Later Life  

Think tank proposes compulsory care insurance

Think tank proposes compulsory care insurance

A centre-right think-tank has proposed a compulsory insurance scheme to solve the social care funding crisis.

As the UK population ages, the cost of publicly funded social care in the UK is set to rise from 1.0 per cent of GDP (£19bn) today to more than 2.0 per cent of GDP (£40.1 bn) in 2066-67 according to the report from Reform, entitled 'Social care: a prefunded solution'.

To solve this growing funding issue, Reform backs a compulsory insurance scheme by which working-age adults would be required to pay into a privately managed fund each month. 

The Reform report evaluates two ways of paying for social care. The current, tax-financed approach will be increasingly unfair to young people as the population ages. In the run up to retirement, a 26-year old today will pay a third more in tax to fund social care than people born just ten years earlier.

Under the Reform proposal, working-age adults would save each month into a pooled later life care fund. The compulsory insurance scheme would see funds built up to pay for future social care costs, avoiding transfers of wealth between generations. The long-run performance of pension funds suggests the cost of social care could fall by 18 per cent.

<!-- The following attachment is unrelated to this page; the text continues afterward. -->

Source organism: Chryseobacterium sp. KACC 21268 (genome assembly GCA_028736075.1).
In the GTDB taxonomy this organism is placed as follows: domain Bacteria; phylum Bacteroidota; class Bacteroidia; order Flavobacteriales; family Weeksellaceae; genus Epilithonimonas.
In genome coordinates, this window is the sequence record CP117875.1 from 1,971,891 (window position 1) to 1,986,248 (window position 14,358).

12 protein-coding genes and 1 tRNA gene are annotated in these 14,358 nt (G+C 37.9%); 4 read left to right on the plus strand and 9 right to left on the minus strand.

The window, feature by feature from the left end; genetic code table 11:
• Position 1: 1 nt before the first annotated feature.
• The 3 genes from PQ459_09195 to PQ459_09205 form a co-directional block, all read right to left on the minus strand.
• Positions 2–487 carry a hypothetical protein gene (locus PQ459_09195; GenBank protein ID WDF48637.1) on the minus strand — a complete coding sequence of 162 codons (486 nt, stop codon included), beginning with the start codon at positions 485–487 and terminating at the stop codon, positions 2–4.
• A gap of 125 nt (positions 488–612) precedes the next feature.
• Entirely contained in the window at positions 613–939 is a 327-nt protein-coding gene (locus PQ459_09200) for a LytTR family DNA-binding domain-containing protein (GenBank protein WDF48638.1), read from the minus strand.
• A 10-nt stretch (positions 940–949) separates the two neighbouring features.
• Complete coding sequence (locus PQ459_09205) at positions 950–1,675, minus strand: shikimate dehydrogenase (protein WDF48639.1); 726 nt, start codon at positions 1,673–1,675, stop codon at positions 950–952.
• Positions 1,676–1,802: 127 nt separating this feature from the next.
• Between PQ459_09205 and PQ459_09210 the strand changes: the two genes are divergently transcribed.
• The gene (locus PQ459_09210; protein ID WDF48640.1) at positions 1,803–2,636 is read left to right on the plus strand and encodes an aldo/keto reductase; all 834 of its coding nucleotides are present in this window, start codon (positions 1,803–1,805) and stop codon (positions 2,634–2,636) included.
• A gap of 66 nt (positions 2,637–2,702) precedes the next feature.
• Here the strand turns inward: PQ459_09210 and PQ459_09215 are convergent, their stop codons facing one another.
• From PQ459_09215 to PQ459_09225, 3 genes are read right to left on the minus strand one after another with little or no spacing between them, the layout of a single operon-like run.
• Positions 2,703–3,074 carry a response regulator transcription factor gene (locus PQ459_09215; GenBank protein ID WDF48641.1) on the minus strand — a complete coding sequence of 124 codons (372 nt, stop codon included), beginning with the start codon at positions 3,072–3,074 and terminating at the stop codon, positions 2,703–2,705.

For comparison, both Germany and the UK spend around 1 per cent of GDP on long-term care.

The German insurance scheme requires working-age adults to pay 2.55 per cent of earned income in contributions.

An equivalent levy in the UK would cost the average earner £30 a month, with a matched contribution coming from their employer.

While the policy is being rolled out, there will be a generation that is forced to pay not only for their own care, but also for the needs of the current old.

Reform argues that the transition burden could be shared more equitably through scrapping the winter fuel allowance, which cost £2.1bn in 2015-16, and the triple lock, which has added £4bn a year to state pension expenditure.

Commenting on the proposal, Steve Webb, director of policy at Royal London and former pension minister, said: "There is no doubt that other countries have successfully tackled the funding of long-term care through compulsory insurance schemes.

"In the UK, one of the challenges for the industry in designing insurance policies has been the lack of clarity in what the state will provide. Once the government finally decides what it thinks the role of the state is going to be, it will be a lot clearer how private provision could complement this."

Fellow former pensions minister Ros Altmann said insurance can be one part of a ranmge of solutions to long term care funding.

"However the costs and probabilities are high which makes insurance an expensive option for some. A savings solution and policy changes to ensure there is more fairness in the system are also desperately needed."